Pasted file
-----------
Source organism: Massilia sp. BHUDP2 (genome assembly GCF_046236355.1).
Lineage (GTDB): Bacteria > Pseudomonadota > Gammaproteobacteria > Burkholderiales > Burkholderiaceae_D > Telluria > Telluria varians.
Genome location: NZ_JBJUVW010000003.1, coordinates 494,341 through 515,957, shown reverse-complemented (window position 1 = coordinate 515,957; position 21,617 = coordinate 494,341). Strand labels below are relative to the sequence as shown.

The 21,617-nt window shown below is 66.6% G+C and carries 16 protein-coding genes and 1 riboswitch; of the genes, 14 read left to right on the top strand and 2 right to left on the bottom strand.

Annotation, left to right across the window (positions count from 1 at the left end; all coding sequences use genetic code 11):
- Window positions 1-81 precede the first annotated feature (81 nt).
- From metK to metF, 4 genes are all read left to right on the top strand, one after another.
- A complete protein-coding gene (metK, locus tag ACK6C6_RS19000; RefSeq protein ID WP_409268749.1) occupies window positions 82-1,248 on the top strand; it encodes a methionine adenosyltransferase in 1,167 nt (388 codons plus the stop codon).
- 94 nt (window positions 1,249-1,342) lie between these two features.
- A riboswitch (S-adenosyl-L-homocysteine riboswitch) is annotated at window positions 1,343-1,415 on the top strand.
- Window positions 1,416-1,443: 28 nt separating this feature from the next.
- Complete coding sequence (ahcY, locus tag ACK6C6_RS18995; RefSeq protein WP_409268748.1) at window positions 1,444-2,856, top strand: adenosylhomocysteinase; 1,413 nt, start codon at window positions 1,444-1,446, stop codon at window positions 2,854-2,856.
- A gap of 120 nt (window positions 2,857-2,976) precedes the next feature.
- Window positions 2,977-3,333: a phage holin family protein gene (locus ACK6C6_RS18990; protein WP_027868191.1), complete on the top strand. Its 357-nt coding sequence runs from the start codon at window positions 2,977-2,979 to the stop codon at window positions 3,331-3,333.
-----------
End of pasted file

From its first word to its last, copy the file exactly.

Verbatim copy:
Source organism: Massilia sp. BHUDP2 (genome assembly GCF_046236355.1).
Lineage (GTDB): Bacteria > Pseudomonadota > Gammaproteobacteria > Burkholderiales > Burkholderiaceae_D > Telluria > Telluria varians.
Genome location: NZ_JBJUVW010000003.1, coordinates 494,341 through 515,957, shown reverse-complemented (window position 1 = coordinate 515,957; position 21,617 = coordinate 494,341). Strand labels below are relative to the sequence as shown.

The 21,617-nt window shown below is 66.6% G+C and carries 16 protein-coding genes and 1 riboswitch; of the genes, 14 read left to right on the top strand and 2 right to left on the bottom strand.

Annotation, left to right across the window (positions count from 1 at the left end; all coding sequences use genetic code 11):
- Window positions 1-81 precede the first annotated feature (81 nt).
- From metK to metF, 4 genes are all read left to right on the top strand, one after another.
- A complete protein-coding gene (metK, locus tag ACK6C6_RS19000; RefSeq protein ID WP_409268749.1) occupies window positions 82-1,248 on the top strand; it encodes a methionine adenosyltransferase in 1,167 nt (388 codons plus the stop codon).
- 94 nt (window positions 1,249-1,342) lie between these two features.
- A riboswitch (S-adenosyl-L-homocysteine riboswitch) is annotated at window positions 1,343-1,415 on the top strand.
- Window positions 1,416-1,443: 28 nt separating this feature from the next.
- Complete coding sequence (ahcY, locus tag ACK6C6_RS18995; RefSeq protein WP_409268748.1) at window positions 1,444-2,856, top strand: adenosylhomocysteinase; 1,413 nt, start codon at window positions 1,444-1,446, stop codon at window positions 2,854-2,856.
- A gap of 120 nt (window positions 2,857-2,976) precedes the next feature.
- Window positions 2,977-3,333: a phage holin family protein gene (locus ACK6C6_RS18990; protein WP_027868191.1), complete on the top strand. Its 357-nt coding sequence runs from the start codon at window positions 2,977-2,979 to the stop codon at window positions 3,331-3,333.